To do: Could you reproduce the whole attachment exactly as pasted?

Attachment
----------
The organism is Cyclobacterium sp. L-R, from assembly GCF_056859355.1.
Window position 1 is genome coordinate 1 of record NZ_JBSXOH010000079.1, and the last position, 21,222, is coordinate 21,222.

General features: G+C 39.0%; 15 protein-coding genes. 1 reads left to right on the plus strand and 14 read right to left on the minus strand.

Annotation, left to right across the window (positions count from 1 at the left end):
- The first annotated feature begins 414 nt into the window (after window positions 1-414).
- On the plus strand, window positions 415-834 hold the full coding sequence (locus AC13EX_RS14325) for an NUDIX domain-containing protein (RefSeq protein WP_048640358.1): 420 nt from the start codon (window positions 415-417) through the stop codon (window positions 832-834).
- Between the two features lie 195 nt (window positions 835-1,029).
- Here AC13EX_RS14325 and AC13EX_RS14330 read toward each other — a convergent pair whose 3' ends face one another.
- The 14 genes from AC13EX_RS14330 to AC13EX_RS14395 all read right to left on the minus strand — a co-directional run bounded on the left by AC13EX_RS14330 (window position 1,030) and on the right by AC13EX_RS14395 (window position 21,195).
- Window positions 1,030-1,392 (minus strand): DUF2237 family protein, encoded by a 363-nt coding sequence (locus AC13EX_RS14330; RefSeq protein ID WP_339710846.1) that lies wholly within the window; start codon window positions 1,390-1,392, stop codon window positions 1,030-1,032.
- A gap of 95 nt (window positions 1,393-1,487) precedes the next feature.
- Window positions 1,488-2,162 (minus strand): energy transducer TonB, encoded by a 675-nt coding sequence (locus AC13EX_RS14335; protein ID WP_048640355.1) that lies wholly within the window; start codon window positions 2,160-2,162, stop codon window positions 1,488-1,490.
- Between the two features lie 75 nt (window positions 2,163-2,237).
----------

The organism is Cyclobacterium sp. L-R, from assembly GCF_056859355.1.
Window position 1 is genome coordinate 1 of record NZ_JBSXOH010000079.1, and the last position, 21,222, is coordinate 21,222.

General features: G+C 39.0%; 15 protein-coding genes. 1 reads left to right on the plus strand and 14 read right to left on the minus strand.

Annotation, left to right across the window (positions count from 1 at the left end):
- The first annotated feature begins 414 nt into the window (after window positions 1-414).
- On the plus strand, window positions 415-834 hold the full coding sequence (locus AC13EX_RS14325) for an NUDIX domain-containing protein (RefSeq protein WP_048640358.1): 420 nt from the start codon (window positions 415-417) through the stop codon (window positions 832-834).
- Between the two features lie 195 nt (window positions 835-1,029).
- Here AC13EX_RS14325 and AC13EX_RS14330 read toward each other — a convergent pair whose 3' ends face one another.
- The 14 genes from AC13EX_RS14330 to AC13EX_RS14395 all read right to left on the minus strand — a co-directional run bounded on the left by AC13EX_RS14330 (window position 1,030) and on the right by AC13EX_RS14395 (window position 21,195).
- Window positions 1,030-1,392 (minus strand): DUF2237 family protein, encoded by a 363-nt coding sequence (locus AC13EX_RS14330; RefSeq protein ID WP_339710846.1) that lies wholly within the window; start codon window positions 1,390-1,392, stop codon window positions 1,030-1,032.
- A gap of 95 nt (window positions 1,393-1,487) precedes the next feature.
- Window positions 1,488-2,162 (minus strand): energy transducer TonB, encoded by a 675-nt coding sequence (locus AC13EX_RS14335; protein ID WP_048640355.1) that lies wholly within the window; start codon window positions 2,160-2,162, stop codon window positions 1,488-1,490.
- Between the two features lie 75 nt (window positions 2,163-2,237).